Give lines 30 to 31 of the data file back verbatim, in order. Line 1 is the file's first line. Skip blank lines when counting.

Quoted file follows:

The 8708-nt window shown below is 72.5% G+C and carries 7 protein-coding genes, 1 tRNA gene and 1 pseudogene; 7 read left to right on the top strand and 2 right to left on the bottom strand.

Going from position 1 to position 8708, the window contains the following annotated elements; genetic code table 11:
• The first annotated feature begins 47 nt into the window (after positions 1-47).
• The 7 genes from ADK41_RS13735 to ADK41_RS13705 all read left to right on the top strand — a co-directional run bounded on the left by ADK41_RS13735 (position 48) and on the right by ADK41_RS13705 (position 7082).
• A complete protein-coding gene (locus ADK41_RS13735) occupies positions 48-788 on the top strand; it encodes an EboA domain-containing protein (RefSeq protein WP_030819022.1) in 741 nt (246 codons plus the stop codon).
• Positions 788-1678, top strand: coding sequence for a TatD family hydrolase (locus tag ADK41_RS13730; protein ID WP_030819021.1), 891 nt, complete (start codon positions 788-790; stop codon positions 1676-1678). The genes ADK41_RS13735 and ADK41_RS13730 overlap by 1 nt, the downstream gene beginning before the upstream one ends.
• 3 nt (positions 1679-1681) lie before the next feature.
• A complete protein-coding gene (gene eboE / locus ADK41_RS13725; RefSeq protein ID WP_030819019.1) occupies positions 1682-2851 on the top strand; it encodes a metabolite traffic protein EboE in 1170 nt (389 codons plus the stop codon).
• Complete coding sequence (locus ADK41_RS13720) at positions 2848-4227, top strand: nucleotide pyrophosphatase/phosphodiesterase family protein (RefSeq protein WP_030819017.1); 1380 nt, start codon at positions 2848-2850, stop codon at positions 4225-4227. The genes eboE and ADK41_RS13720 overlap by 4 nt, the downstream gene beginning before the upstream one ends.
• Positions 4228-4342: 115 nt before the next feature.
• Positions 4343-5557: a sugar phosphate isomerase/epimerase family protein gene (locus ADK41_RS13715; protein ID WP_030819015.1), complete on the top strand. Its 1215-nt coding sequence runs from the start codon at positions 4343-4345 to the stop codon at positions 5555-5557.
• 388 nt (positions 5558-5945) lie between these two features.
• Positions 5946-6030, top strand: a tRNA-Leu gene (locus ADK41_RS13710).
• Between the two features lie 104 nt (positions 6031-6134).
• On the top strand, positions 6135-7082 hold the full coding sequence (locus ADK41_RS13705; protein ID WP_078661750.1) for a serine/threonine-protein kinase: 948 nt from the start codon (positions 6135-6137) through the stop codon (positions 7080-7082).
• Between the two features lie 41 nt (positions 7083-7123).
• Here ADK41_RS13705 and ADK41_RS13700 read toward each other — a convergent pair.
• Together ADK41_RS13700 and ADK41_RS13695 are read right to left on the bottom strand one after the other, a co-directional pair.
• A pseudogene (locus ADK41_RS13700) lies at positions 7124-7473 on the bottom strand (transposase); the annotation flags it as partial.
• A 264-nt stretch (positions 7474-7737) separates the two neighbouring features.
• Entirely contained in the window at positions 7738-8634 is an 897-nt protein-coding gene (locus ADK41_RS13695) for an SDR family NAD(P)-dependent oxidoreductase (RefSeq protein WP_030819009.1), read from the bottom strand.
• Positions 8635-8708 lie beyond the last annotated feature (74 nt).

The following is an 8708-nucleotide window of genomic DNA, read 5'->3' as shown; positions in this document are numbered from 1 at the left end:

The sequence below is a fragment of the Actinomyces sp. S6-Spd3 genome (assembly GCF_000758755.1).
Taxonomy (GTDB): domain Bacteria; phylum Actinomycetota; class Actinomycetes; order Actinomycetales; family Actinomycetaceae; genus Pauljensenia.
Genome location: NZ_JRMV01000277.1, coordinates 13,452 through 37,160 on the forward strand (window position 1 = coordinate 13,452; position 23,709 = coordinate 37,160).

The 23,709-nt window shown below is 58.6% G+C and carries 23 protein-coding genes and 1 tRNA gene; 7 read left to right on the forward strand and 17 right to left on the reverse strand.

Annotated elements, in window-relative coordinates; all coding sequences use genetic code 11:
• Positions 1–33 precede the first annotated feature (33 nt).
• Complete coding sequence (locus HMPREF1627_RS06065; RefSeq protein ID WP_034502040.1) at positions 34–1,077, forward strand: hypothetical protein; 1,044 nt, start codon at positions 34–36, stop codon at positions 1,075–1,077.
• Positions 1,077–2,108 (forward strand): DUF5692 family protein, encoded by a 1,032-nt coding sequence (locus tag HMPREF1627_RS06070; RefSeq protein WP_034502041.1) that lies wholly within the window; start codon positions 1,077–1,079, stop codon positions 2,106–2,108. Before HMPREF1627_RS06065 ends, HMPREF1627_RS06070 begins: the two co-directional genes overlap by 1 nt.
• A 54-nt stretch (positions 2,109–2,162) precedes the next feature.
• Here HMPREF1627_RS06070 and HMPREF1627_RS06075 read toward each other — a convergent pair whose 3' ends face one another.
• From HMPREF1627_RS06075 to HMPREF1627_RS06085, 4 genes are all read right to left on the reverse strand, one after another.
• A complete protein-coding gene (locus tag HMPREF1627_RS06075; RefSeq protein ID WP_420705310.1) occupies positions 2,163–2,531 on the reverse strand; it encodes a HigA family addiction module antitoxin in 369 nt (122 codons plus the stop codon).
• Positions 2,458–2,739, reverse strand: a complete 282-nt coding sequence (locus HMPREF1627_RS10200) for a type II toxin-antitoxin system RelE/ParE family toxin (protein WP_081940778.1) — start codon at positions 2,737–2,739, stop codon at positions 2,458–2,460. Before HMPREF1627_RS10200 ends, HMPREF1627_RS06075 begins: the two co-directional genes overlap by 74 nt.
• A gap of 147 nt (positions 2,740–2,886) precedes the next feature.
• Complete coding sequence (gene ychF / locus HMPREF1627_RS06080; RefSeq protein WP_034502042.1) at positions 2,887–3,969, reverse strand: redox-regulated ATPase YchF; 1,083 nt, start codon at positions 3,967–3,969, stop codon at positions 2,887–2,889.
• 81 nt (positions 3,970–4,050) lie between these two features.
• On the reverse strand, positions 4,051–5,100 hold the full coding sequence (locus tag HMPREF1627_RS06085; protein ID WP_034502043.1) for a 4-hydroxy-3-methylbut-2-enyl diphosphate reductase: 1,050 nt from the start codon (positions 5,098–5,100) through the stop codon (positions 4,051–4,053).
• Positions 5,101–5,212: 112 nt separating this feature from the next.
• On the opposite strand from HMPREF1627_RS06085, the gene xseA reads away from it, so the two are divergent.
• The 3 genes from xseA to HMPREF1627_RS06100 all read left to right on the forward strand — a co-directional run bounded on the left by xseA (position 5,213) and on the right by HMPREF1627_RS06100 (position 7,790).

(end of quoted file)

• Complete coding sequence (locus HMPREF1627_RS06065; RefSeq protein ID WP_034502040.1) at positions 34–1,077, forward strand: hypothetical protein; 1,044 nt, start codon at positions 34–36, stop codon at positions 1,075–1,077.
• Positions 1,077–2,108 (forward strand): DUF5692 family protein, encoded by a 1,032-nt coding sequence (locus tag HMPREF1627_RS06070; RefSeq protein WP_034502041.1) that lies wholly within the window; start codon positions 1,077–1,079, stop codon positions 2,106–2,108. Before HMPREF1627_RS06065 ends, HMPREF1627_RS06070 begins: the two co-directional genes overlap by 1 nt.